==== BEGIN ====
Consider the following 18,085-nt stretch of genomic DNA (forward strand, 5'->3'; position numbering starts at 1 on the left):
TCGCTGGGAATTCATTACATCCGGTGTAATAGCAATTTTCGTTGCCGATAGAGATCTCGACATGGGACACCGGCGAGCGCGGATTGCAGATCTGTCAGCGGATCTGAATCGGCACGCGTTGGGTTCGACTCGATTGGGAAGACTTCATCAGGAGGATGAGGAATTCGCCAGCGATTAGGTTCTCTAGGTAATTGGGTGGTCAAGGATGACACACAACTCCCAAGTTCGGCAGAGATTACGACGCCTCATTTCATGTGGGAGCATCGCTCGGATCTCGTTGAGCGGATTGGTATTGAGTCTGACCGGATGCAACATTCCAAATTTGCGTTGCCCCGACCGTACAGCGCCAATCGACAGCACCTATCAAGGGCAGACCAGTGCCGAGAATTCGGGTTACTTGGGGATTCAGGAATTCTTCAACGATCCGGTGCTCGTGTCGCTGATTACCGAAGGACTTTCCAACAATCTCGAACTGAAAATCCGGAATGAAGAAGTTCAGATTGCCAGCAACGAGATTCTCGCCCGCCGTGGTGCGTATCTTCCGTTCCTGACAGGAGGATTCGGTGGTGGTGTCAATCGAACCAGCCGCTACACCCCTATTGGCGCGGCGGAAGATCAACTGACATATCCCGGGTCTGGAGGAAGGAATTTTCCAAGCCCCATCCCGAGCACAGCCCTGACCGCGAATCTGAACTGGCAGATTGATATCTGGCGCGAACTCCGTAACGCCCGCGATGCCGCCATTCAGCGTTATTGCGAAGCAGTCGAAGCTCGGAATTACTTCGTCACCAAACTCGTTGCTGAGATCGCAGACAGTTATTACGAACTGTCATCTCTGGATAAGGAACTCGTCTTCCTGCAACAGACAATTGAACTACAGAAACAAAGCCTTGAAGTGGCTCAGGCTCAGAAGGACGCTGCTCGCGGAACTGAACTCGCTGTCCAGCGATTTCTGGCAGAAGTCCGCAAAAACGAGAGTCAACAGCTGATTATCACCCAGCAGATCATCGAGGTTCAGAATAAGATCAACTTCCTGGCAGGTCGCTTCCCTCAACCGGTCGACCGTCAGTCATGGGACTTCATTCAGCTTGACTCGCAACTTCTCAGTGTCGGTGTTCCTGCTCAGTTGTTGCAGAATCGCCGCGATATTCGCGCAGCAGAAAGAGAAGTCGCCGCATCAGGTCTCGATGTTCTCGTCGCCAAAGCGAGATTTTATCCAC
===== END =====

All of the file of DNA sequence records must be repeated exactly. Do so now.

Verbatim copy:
Consider the following 18,085-nt stretch of genomic DNA (forward strand, 5'->3'; position numbering starts at 1 on the left):
TCGCTGGGAATTCATTACATCCGGTGTAATAGCAATTTTCGTTGCCGATAGAGATCTCGACATGGGACACCGGCGAGCGCGGATTGCAGATCTGTCAGCGGATCTGAATCGGCACGCGTTGGGTTCGACTCGATTGGGAAGACTTCATCAGGAGGATGAGGAATTCGCCAGCGATTAGGTTCTCTAGGTAATTGGGTGGTCAAGGATGACACACAACTCCCAAGTTCGGCAGAGATTACGACGCCTCATTTCATGTGGGAGCATCGCTCGGATCTCGTTGAGCGGATTGGTATTGAGTCTGACCGGATGCAACATTCCAAATTTGCGTTGCCCCGACCGTACAGCGCCAATCGACAGCACCTATCAAGGGCAGACCAGTGCCGAGAATTCGGGTTACTTGGGGATTCAGGAATTCTTCAACGATCCGGTGCTCGTGTCGCTGATTACCGAAGGACTTTCCAACAATCTCGAACTGAAAATCCGGAATGAAGAAGTTCAGATTGCCAGCAACGAGATTCTCGCCCGCCGTGGTGCGTATCTTCCGTTCCTGACAGGAGGATTCGGTGGTGGTGTCAATCGAACCAGCCGCTACACCCCTATTGGCGCGGCGGAAGATCAACTGACATATCCCGGGTCTGGAGGAAGGAATTTTCCAAGCCCCATCCCGAGCACAGCCCTGACCGCGAATCTGAACTGGCAGATTGATATCTGGCGCGAACTCCGTAACGCCCGCGATGCCGCCATTCAGCGTTATTGCGAAGCAGTCGAAGCTCGGAATTACTTCGTCACCAAACTCGTTGCTGAGATCGCAGACAGTTATTACGAACTGTCATCTCTGGATAAGGAACTCGTCTTCCTGCAACAGACAATTGAACTACAGAAACAAAGCCTTGAAGTGGCTCAGGCTCAGAAGGACGCTGCTCGCGGAACTGAACTCGCTGTCCAGCGATTTCTGGCAGAAGTCCGCAAAAACGAGAGTCAACAGCTGATTATCACCCAGCAGATCATCGAGGTTCAGAATAAGATCAACTTCCTGGCAGGTCGCTTCCCTCAACCGGTCGACCGTCAGTCATGGGACTTCATTCAGCTTGACTCGCAACTTCTCAGTGTCGGTGTTCCTGCTCAGTTGTTGCAGAATCGCCGCGATATTCGCGCAGCAGAAAGAGAAGTCGCCGCATCAGGTCTCGATGTTCTCGTCGCCAAAGCGAGATTTTATCCAC